This usage causes mdadm to periodically poll a number of md arrays and to report on any
events noticed. mdadm will never exit once it decides that there are arrays to be
checked, so it should normally be run in the background.
As well as reporting events, mdadm may move a spare drive from one array to another if
they are in the same spare-group and if the destination array has a failed drive but not
If any devices are listed on the command line, mdadm will only monitor those devices. Oth-
erwise all arrays listed in the configuration file will be monitored. Further, if --scan
is given, then any other md devices that appear in /proc/mdstat will also be monitored.
The result of monitoring the arrays is the generation of events. These events are passed
to a separate program (if specified) and may be mailed to a given E-mail address.
When passing event to program, the program is run once for each event and is given 2 or 3
command-line arguements. The first is the name of the event (see below). The second is
the name of the md device which is affected, and the third is the name of a related device
if relevant, such as a component device that has failed.
If --scan is given, then a program or an E-mail address must be specified on the command
line or in the config file. If neither are available, then mdadm will not monitor any-
thing. Without --scan mdadm will continue monitoring as long as something was found to
monitor. If no program or email is given, then each event is reported to stdout.
The different events are:
An md array which previously was configured appears to no longer be configured.
An md array started reconstruction.
Where NN is 20, 40, 60, or 80, this indicates that rebuild has passed that many
percentage of the total.
Fail An active component device of an array has been marked as faulty.
A spare component device which was being rebuilt to replace a faulty device has
A spare component device which was being rebuilt to replace a faulty device as
been successfully rebuild and has been made active.
A new md array has been detected in the /proc/mdstat file.
A spare drive has been moved from one array in a spare-group to another to
allow a failed drive to be replaced.
Only Fail and FailSpare cause Email to be sent. All events cause the program to be run.
The program is run with two or three arguments, they being the event name, the array
device and possibly a second device.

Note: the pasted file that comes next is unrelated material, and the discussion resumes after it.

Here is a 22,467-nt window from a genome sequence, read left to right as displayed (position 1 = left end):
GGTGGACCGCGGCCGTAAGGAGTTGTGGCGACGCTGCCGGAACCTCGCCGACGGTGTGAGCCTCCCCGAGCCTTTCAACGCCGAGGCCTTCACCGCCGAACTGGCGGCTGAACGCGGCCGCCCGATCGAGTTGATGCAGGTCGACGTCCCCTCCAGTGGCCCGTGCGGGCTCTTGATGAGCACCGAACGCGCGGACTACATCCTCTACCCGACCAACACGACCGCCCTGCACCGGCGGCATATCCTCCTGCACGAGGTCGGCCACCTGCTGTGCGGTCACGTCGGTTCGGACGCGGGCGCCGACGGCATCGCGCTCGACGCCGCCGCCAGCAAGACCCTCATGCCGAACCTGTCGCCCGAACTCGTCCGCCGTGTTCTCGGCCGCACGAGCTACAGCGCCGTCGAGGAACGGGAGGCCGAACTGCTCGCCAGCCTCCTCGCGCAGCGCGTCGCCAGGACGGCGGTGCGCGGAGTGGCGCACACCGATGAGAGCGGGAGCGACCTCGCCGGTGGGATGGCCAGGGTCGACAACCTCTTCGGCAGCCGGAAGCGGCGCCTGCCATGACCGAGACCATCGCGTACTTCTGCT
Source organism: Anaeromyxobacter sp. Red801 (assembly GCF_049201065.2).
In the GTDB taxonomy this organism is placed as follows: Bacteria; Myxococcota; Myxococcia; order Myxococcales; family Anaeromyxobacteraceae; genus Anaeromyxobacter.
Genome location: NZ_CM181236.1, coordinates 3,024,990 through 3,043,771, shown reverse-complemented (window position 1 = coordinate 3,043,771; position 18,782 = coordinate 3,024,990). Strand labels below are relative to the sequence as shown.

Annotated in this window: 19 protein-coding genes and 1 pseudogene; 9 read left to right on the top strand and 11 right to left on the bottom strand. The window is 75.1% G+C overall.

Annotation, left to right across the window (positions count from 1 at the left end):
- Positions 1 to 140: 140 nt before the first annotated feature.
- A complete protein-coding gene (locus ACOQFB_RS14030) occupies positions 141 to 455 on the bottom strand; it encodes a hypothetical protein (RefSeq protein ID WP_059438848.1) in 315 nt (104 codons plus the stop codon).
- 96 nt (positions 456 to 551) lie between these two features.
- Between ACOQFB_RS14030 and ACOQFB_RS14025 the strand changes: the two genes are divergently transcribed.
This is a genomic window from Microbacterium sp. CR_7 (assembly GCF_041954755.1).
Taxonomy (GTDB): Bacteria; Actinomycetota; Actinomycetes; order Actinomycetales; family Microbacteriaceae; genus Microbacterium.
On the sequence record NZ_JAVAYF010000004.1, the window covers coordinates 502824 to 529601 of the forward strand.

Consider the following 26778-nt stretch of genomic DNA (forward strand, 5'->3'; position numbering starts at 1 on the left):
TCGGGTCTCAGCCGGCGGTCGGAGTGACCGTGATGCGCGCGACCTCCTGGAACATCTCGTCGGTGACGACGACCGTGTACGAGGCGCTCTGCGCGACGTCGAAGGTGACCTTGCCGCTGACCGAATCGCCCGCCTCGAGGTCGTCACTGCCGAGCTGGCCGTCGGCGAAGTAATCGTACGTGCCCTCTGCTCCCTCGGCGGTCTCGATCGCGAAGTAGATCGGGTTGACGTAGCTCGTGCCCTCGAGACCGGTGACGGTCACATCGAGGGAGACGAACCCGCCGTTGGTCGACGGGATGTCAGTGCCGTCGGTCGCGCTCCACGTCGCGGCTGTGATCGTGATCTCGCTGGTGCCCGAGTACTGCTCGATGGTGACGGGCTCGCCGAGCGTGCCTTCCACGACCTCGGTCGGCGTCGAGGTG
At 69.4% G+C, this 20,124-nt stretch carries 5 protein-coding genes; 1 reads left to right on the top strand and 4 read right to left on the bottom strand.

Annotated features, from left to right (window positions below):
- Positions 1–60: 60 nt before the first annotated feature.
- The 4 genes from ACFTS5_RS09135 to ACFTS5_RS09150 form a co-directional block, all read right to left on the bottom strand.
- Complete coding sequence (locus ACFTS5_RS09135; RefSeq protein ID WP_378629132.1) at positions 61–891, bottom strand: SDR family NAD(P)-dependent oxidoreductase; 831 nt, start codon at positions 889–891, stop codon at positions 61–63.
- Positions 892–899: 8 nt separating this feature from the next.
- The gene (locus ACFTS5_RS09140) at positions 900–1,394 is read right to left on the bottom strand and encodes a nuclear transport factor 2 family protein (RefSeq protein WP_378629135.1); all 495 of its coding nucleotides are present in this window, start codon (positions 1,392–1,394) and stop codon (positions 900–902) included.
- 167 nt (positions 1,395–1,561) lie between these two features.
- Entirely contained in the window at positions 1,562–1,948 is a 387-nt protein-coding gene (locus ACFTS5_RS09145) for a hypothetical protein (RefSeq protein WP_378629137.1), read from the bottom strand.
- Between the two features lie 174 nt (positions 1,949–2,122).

Each event has an associated array device (e.g. /dev/md1) and possibly a second device.
For Fail, FailSpare, and SpareActive the second device is the relevant component device.
For MoveSpare the second device is the array that the spare was moved from.
For mdadm to move spares from one array to another, the different arrays need to be
labelled with the same spare-group in the configuration file. The spare-group name can be
any string. It is only necessary that different spare groups use different names.
When mdadm detects that an array which is in a spare group has fewer active devices than
necessary for the complete array, and has no spare devices, it will look for another array
in the same spare group that has a full complement of working drive and a spare. It will
then attempt to remove the spare from the second drive and add it to the first. If the
removal succeeds but the adding fails, then it is added back to the original array.
To find out if a devices is a raid array or part of one:
mdadm -Q /dev/name-of-device
To assemble and start all array listed in the standard config file:
To shut down all arrays (that are not still in used):
mdadm --stop --scan
To monitor all arrays if (and only if) an email address or program was given in the config
file, but poll every 2 minutes:
mdadm -Fs --delay=120
To create /dev/md0 as a RAID1 array with /dev/hda1 and /dev/hdc1:
mdadm -C /dev/md0 -l1 -n2 /dev/hd[ac]1
To create prototype a config file that describes currently active arrays that are known to
be made from partitions of IDE or SCSI drives:
echo 'DEVICE /dev/hd*[0-9] /dev/sd*[0-9]' > mdadm.conf
mdadm --detail --scan >> mdadm.conf
This file should be reviewed before being used as it may contain unwanted detail.
To find out what raid arrays could be assembled from existing IDE and SCSI whole drives
echo 'DEVICE /dev/hd[a-z] /dev/sd*[a-z]' > mdadm.conf
mdadm -Es -c mdadm.conf >> mdadm.conf This file is very likely to contain unwanted
detail, particularly the devices= entries.
To get help about Create mode:
mdadm --create --help
To get help about the format of the config file:
mdadm --config --help
To get general help:
If you're using the /proc filesystem, /proc/mdstat lists all active md devices with infor-
mation about them. mdadm uses this to find arrays when --scan is given in Misc mode, and
to monitor array reconstruction on Monitor mode.
The config file lists which devices may be scanned to see if they contain MD super block,
and gives identifying information (e.g. UUID) about known MD arrays. See mdadm.conf(5)
for more details.
mdadm was previously known as mdctl.
For information on the various levels of RAID, check out:
for new releases of the RAID driver check out:
raidtab(5), raid0run(8), raidstop(8), mkraid(8)